The budget presented to the Edgewater City Council Aug. 5 put the proposed millage rate at 6.9603, which would mean a 12.84% tax increase for property owners.
Finance Director Bridgette King outlined a series of items she said necessitated the need for more property tax revenue. Ms. King explained the city was expecting an increase in health insurance premiums, and the proposed budget included a recommended 4% wage increase for all employees.
Staff further outlined the proposed budget includes adding seven full-time and four part-time positions in the coming year. Two other large expenditures mentioned were the cost overrun for Whistle Stop Park and a railway crossing agreement.
The millage rate increase would generate an additional $854,413 in revenue.
The majority of proposed new positions to be created are in parks maintenance. Samantha Bergeron, parks and recreation director, explained to keep Whistle Stop Park well-maintained and in an effort to reduce vandalism there, they want to keep two park maintenance workers during operating hours.
Ms. Bergeron said in the first two months the park was open, the restrooms sustained extensive vandalism. The police chief added that since the park opened, there have been 69 calls to the police department for incidents at Whistle Stop Park.
Councilwoman Kimberly Yaney asked during the workshop what the total damage was to the park in terms of dollars, but that information was not available. Asked after the meeting about this issue, Councilwoman Yaney said she would be looking at that in more detail.
“It is my plan to evaluate the number of additional staff, vandalism and other issues to potentially propose a better solution,” she said. “If we are maximizing staffing and vandalism continues to occur, we must seek alternate solutions to protect our investment in Whistle Stop Park.”
Councilman Gary Conroy questioned using a parks maintenance worker for security. He suggested a community service officer since they are uniformed and carry a police radio. Mr. Conroy thought that would be more effective and less expensive than a parks employee.
The proposed budget also includes several capital purchases that will add $3.4 million to the city’s debt. The two largest expenditures are for new refuse vehicles at a cost of $1.490 million and $1.1 million for new trash receptacles for all garbage customers. Buying a new generator for city hall, a new fire engine, two new police patrol vehicles and a power broom to use for patching asphalt also are planned.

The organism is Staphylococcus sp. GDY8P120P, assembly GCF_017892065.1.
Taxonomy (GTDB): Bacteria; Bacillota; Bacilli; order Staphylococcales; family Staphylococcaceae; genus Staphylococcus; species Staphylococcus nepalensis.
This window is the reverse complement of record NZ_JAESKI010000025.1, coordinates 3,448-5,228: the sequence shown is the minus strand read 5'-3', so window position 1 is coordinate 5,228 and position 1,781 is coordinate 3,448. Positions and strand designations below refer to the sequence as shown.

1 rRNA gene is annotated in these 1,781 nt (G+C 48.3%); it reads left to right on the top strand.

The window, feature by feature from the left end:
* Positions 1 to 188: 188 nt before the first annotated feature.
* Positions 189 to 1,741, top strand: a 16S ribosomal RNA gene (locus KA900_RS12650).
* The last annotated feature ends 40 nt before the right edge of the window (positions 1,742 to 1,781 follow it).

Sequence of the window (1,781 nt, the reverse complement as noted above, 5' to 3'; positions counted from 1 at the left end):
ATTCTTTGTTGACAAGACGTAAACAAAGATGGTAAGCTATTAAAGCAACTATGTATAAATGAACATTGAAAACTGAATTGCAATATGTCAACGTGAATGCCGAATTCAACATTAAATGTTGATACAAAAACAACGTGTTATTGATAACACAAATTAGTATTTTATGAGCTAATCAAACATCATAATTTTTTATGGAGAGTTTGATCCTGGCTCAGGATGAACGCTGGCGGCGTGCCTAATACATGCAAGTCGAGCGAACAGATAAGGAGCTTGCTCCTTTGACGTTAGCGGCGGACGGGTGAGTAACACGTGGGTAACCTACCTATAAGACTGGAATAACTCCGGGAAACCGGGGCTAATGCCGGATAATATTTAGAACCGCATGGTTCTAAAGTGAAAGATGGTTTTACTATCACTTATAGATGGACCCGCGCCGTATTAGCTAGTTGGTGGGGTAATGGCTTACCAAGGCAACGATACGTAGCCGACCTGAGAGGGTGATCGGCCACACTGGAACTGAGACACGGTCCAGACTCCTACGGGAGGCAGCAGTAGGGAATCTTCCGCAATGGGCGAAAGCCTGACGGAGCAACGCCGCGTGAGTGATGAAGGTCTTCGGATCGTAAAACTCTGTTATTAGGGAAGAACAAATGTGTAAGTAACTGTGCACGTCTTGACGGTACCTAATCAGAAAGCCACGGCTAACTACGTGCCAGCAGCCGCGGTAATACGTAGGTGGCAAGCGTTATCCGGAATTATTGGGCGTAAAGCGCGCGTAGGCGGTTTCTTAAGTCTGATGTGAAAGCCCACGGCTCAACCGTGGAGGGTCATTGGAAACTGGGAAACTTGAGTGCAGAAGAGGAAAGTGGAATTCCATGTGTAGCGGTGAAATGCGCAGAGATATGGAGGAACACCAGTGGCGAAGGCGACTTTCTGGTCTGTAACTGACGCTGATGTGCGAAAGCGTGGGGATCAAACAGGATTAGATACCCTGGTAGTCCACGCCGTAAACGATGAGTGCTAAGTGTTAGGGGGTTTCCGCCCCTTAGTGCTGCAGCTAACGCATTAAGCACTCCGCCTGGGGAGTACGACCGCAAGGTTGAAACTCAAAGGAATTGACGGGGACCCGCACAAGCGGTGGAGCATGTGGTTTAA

The city is already more than $25 million in debt. The payments on all the various bond issues and loans for the upcoming year will total just under $4 million.
Councilwoman Yaney questioned the plan for the city’s sanitation services. She indicated that before major purchases are made, she wants to make sure the new plan is right for Edgewater. The plan calls for continuing to use city employees to provide garbage service. Edgewater is the only city in Volusia County that does not contract out for this. As it stands now, rates will increase and service will decrease, from twice-a-week pick-ups to once.
When asked after the meeting how she felt about moving forward with the plan for garbage service, she said she needed to do more research. “I do plan to address the sanitation issue again,” the councilwoman said. “Since the last budget meeting, I have been provided with the 2015 study, which I am currently reviewing. Refuse service will decrease from twice a week to once a week and residents will receive two cans that are four to five times the size of regular garbage cans for use with the automated refuse collection truck as the proposed budget currently stands. This would reduce current workforce from 28 to 21 employees. Those seven employees are to be placed in other departments that have openings.”
Several of the council members wanted to see a reduction in the millage rate. The council discussed using money from the city hall fund, which was established many years ago to save money for a new city hall. About $100,000 was put in to the fund each year. There is about $800,000 in the fund.
Mayor Michael Thomas said he would like to get the millage down to 6.65. Ms. King said they would need to take $308,300 from the city hall fund to make that happen.
City Manager Glenn Irby and Ms. King recommended the council consider staying at the current 6.7 mills rather than reducing it further to 6.65. Ms. King explained that it is typically recommended that cities have a minimum of 17% of their budget in reserves. With the proposed budget, without the money taken from the city hall fund to lower the millage rate, Edgewater only has about 15% in reserves.
There was a consensus of the council to prepare the budget for the September hearings with a 6.7 millage rate.
There will be two public hearings on the budget in September with adoption at the close of the second hearing.